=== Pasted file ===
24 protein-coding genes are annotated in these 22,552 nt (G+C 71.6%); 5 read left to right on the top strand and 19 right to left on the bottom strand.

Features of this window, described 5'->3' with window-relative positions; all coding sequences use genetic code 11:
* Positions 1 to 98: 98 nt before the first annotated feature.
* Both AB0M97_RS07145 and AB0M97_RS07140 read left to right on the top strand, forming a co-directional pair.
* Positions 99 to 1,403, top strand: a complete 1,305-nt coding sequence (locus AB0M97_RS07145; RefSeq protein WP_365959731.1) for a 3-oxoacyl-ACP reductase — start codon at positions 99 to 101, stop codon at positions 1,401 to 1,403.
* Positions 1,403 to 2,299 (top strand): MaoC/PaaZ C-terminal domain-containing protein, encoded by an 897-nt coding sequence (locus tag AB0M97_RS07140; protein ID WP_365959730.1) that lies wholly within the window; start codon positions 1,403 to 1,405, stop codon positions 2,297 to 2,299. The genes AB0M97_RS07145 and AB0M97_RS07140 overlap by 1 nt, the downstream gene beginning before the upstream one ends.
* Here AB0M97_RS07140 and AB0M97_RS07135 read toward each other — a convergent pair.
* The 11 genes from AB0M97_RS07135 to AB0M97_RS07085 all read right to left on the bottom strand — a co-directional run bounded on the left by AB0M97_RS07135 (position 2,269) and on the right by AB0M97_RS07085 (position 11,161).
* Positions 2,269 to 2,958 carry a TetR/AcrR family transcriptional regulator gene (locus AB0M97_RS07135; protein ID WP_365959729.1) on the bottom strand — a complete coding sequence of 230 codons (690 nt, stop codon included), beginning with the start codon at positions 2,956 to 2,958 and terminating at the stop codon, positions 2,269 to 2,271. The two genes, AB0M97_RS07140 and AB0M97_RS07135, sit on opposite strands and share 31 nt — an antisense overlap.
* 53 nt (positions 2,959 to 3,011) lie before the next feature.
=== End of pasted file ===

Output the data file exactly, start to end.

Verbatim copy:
24 protein-coding genes are annotated in these 22,552 nt (G+C 71.6%); 5 read left to right on the top strand and 19 right to left on the bottom strand.

Features of this window, described 5'->3' with window-relative positions; all coding sequences use genetic code 11:
* Positions 1 to 98: 98 nt before the first annotated feature.
* Both AB0M97_RS07145 and AB0M97_RS07140 read left to right on the top strand, forming a co-directional pair.
* Positions 99 to 1,403, top strand: a complete 1,305-nt coding sequence (locus AB0M97_RS07145; RefSeq protein WP_365959731.1) for a 3-oxoacyl-ACP reductase — start codon at positions 99 to 101, stop codon at positions 1,401 to 1,403.
* Positions 1,403 to 2,299 (top strand): MaoC/PaaZ C-terminal domain-containing protein, encoded by an 897-nt coding sequence (locus tag AB0M97_RS07140; protein ID WP_365959730.1) that lies wholly within the window; start codon positions 1,403 to 1,405, stop codon positions 2,297 to 2,299. The genes AB0M97_RS07145 and AB0M97_RS07140 overlap by 1 nt, the downstream gene beginning before the upstream one ends.
* Here AB0M97_RS07140 and AB0M97_RS07135 read toward each other — a convergent pair.
* The 11 genes from AB0M97_RS07135 to AB0M97_RS07085 all read right to left on the bottom strand — a co-directional run bounded on the left by AB0M97_RS07135 (position 2,269) and on the right by AB0M97_RS07085 (position 11,161).
* Positions 2,269 to 2,958 carry a TetR/AcrR family transcriptional regulator gene (locus AB0M97_RS07135; protein ID WP_365959729.1) on the bottom strand — a complete coding sequence of 230 codons (690 nt, stop codon included), beginning with the start codon at positions 2,956 to 2,958 and terminating at the stop codon, positions 2,269 to 2,271. The two genes, AB0M97_RS07140 and AB0M97_RS07135, sit on opposite strands and share 31 nt — an antisense overlap.
* 53 nt (positions 2,959 to 3,011) lie before the next feature.